My daughter’s elementary school does a three-day sleepover camp at the beginning of the year, so that the families and kids can get to know each other. It is one of my girl's very favorite things in the world.
Not so much for me.
This was my second year going, and as a hardcore introvert, those three days of constant people interaction are a real challenge for me. By the end of day two, I pretty much want to roll into a ball and never see another human again.
I still get up and do day three. For my daughter's sake.
Modern parents are frequently told to take care of themselves first. Not to put our kid’s needs ahead of our own. To always make sure that we put on our own oxygen masks before assisting our child.
I call bull.
If I always did what I wanted without thinking of my child first, I would never have left the hospital with her. I was panicked, exhausted, and already rolling in the post partum depression that would become the hallmark of that first year. Picking her up in her carrier and strapping her in the car to come home was the first truly selfless thing I think I’d ever done. I had to push past every selfish instinct and do what I had to do.
And I do it every day.
If you think I want to get up at the crack of dawn on weekday mornings to make breakfast, pack a lunch, and drive to Kirkland, you are incorrect. I’d prefer to sleep in until 10 a.m. and have my daughter bring me tea before hopping in bed for cuddles and video games.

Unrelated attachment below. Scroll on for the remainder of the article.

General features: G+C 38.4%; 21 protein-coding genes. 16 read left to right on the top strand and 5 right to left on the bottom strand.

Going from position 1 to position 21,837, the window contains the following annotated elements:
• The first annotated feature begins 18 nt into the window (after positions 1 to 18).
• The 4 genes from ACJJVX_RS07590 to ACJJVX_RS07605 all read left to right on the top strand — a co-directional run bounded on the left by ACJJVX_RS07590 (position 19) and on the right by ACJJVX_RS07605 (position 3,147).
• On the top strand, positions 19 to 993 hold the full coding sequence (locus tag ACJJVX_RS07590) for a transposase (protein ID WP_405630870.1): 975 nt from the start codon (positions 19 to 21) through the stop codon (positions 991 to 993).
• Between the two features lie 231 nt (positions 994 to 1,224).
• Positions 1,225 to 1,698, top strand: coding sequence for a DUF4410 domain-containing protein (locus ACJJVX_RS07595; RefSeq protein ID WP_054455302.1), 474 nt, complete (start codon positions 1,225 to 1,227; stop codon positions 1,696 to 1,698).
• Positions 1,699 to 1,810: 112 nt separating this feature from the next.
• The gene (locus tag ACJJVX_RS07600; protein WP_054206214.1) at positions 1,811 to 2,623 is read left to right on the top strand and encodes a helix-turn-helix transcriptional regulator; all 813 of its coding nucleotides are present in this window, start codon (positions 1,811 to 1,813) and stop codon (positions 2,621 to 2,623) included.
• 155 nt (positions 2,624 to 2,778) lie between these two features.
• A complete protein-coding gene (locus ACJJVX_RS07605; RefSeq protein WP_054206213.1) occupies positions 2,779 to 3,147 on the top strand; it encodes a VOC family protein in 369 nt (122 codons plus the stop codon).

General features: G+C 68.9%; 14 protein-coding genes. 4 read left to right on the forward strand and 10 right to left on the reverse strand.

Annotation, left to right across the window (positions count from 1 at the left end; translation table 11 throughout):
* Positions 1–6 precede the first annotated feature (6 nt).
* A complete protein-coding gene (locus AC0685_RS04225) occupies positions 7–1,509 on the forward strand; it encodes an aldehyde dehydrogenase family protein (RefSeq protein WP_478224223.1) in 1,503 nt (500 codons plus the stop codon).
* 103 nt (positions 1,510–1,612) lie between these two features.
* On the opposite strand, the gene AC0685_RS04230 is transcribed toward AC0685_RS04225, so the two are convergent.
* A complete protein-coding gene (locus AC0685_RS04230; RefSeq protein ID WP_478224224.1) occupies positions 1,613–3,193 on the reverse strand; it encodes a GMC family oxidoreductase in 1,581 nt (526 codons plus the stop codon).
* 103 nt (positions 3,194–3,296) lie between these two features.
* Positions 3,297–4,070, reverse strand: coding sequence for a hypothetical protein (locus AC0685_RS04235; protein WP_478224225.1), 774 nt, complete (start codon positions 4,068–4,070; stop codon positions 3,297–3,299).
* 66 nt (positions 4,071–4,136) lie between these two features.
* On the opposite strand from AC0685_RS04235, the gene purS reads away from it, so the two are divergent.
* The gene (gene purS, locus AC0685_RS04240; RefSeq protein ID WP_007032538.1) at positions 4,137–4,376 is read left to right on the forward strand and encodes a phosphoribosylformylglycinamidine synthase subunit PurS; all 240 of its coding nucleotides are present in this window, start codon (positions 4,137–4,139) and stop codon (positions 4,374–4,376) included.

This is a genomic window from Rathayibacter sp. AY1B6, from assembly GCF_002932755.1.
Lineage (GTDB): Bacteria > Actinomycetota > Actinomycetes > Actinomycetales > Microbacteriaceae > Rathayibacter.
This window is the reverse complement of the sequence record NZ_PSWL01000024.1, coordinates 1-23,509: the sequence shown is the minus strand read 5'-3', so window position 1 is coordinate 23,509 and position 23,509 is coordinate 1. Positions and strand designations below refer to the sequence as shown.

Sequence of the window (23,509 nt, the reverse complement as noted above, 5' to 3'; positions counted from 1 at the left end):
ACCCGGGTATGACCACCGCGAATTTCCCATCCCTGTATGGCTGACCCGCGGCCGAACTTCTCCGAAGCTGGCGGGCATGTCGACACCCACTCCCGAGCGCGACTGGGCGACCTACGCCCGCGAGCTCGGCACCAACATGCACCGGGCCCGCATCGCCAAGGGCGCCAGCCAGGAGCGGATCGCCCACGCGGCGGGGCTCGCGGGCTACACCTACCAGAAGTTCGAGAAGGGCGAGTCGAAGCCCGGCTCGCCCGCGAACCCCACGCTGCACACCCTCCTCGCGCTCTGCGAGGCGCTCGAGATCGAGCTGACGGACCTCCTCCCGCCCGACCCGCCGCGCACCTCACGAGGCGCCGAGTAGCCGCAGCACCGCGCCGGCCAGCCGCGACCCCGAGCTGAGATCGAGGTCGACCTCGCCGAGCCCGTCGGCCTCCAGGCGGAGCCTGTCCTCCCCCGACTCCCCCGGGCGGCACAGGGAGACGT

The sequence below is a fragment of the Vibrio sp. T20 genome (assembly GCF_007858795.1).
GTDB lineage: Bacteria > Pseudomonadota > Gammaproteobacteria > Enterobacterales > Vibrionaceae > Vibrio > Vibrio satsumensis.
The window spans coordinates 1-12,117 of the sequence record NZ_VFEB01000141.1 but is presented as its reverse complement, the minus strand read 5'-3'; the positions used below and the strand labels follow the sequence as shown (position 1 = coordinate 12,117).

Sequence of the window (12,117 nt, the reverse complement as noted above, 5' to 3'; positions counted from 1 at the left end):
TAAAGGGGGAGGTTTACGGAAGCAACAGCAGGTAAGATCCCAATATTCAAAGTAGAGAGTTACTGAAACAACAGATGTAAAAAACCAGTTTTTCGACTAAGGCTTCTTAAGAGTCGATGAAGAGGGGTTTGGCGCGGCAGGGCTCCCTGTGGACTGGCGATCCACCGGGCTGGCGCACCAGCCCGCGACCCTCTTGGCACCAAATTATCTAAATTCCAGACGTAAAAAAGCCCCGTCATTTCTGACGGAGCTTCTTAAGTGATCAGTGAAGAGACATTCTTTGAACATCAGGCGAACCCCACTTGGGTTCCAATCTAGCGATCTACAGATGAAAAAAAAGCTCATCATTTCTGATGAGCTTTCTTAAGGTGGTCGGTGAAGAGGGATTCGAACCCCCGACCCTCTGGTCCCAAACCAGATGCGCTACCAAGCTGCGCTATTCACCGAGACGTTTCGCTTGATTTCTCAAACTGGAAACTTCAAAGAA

But you do what you have to do, and I feel in my bones that I have to get my girl to school on time, well fed, and with lunch.
Parenting is the job of filling all of a child’s needs in the beginning. From changing diapers to cooking for your hungry toddler to buying clothes and school supplies for your teen, parents do the things that kids can’t yet do for themselves. We are the source of what they need, from food to affection. And putting those needs before our own is natural.
I think we parents do get in trouble when we put our kids’ wants ahead of our own needs. When I don’t make myself breakfast because I’m busy making her a third yolk-free fried egg, I get resentful, hungry, and am no use to anyone, including her. When I make myself something after her first round, then I can go back to short order cooking with even blood sugar and a smile.
I think for me, the priority order that works best is:
- Her needs
- My needs
- Her wants
- My wants
And I’m definitely open to discussion about the order of the last two. It seems to be changing as she gets older, so we’ll see where her wants fall on my priority list 10 years from now.
Children are a pile of needs. They need everything from us the day they are born, and then they need less from us every day after. For the few years left that she is reliant on me, my daughter and her needs will always come first for me.
Except for that oxygen mask thing. I think they’re really right about the order on that one.
How do you manage to balance your children's needs with your own? Tell us in the comments section.